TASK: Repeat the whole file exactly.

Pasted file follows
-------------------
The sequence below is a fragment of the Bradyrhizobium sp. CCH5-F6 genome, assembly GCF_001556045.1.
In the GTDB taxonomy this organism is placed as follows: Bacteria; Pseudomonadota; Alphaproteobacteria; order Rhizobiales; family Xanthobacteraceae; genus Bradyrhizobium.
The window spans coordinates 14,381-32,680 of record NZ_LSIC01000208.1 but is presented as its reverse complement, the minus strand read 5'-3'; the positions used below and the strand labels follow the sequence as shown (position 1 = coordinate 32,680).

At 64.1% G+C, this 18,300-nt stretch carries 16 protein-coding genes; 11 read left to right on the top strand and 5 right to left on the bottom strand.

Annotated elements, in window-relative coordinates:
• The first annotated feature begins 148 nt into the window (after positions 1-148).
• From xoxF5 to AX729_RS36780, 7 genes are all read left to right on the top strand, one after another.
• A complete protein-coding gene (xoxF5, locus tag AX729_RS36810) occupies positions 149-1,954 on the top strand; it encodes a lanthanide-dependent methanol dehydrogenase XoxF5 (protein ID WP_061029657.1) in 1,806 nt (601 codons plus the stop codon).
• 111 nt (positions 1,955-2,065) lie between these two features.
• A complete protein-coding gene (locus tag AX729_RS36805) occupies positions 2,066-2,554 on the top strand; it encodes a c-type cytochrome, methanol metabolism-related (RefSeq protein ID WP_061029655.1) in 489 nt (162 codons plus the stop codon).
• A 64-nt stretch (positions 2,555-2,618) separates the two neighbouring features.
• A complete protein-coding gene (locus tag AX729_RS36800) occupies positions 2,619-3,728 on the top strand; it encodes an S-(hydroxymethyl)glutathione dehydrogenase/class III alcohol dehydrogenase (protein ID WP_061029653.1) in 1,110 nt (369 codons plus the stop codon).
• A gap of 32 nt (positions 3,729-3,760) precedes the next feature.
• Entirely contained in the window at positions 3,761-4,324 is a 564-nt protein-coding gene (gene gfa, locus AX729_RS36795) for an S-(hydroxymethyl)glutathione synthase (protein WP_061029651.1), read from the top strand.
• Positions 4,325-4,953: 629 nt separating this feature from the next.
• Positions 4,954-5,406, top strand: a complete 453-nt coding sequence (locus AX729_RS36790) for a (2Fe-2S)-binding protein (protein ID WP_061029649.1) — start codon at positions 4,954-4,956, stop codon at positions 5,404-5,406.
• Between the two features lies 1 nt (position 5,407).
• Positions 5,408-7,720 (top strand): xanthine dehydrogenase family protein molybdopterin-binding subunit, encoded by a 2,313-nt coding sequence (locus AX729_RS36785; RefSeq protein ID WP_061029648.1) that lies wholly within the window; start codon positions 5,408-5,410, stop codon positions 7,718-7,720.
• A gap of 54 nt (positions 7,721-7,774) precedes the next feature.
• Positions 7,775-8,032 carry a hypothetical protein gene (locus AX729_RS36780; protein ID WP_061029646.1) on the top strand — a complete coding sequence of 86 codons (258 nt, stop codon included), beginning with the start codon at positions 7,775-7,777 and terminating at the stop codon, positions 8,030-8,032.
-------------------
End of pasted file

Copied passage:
The sequence below is a fragment of the Bradyrhizobium sp. CCH5-F6 genome, assembly GCF_001556045.1.
In the GTDB taxonomy this organism is placed as follows: Bacteria; Pseudomonadota; Alphaproteobacteria; order Rhizobiales; family Xanthobacteraceae; genus Bradyrhizobium.
The window spans coordinates 14,381-32,680 of record NZ_LSIC01000208.1 but is presented as its reverse complement, the minus strand read 5'-3'; the positions used below and the strand labels follow the sequence as shown (position 1 = coordinate 32,680).

At 64.1% G+C, this 18,300-nt stretch carries 16 protein-coding genes; 11 read left to right on the top strand and 5 right to left on the bottom strand.

Annotated elements, in window-relative coordinates:
• The first annotated feature begins 148 nt into the window (after positions 1-148).
• From xoxF5 to AX729_RS36780, 7 genes are all read left to right on the top strand, one after another.
• A complete protein-coding gene (xoxF5, locus tag AX729_RS36810) occupies positions 149-1,954 on the top strand; it encodes a lanthanide-dependent methanol dehydrogenase XoxF5 (protein ID WP_061029657.1) in 1,806 nt (601 codons plus the stop codon).
• 111 nt (positions 1,955-2,065) lie between these two features.
• A complete protein-coding gene (locus tag AX729_RS36805) occupies positions 2,066-2,554 on the top strand; it encodes a c-type cytochrome, methanol metabolism-related (RefSeq protein ID WP_061029655.1) in 489 nt (162 codons plus the stop codon).
• A 64-nt stretch (positions 2,555-2,618) separates the two neighbouring features.
• A complete protein-coding gene (locus tag AX729_RS36800) occupies positions 2,619-3,728 on the top strand; it encodes an S-(hydroxymethyl)glutathione dehydrogenase/class III alcohol dehydrogenase (protein ID WP_061029653.1) in 1,110 nt (369 codons plus the stop codon).
• A gap of 32 nt (positions 3,729-3,760) precedes the next feature.
• Entirely contained in the window at positions 3,761-4,324 is a 564-nt protein-coding gene (gene gfa, locus AX729_RS36795) for an S-(hydroxymethyl)glutathione synthase (protein WP_061029651.1), read from the top strand.
• Positions 4,325-4,953: 629 nt separating this feature from the next.
• Positions 4,954-5,406, top strand: a complete 453-nt coding sequence (locus AX729_RS36790) for a (2Fe-2S)-binding protein (protein ID WP_061029649.1) — start codon at positions 4,954-4,956, stop codon at positions 5,404-5,406.
• Between the two features lies 1 nt (position 5,407).
• Positions 5,408-7,720 (top strand): xanthine dehydrogenase family protein molybdopterin-binding subunit, encoded by a 2,313-nt coding sequence (locus AX729_RS36785; RefSeq protein ID WP_061029648.1) that lies wholly within the window; start codon positions 5,408-5,410, stop codon positions 7,718-7,720.
• A gap of 54 nt (positions 7,721-7,774) precedes the next feature.
• Positions 7,775-8,032 carry a hypothetical protein gene (locus AX729_RS36780; protein ID WP_061029646.1) on the top strand — a complete coding sequence of 86 codons (258 nt, stop codon included), beginning with the start codon at positions 7,775-7,777 and terminating at the stop codon, positions 8,030-8,032.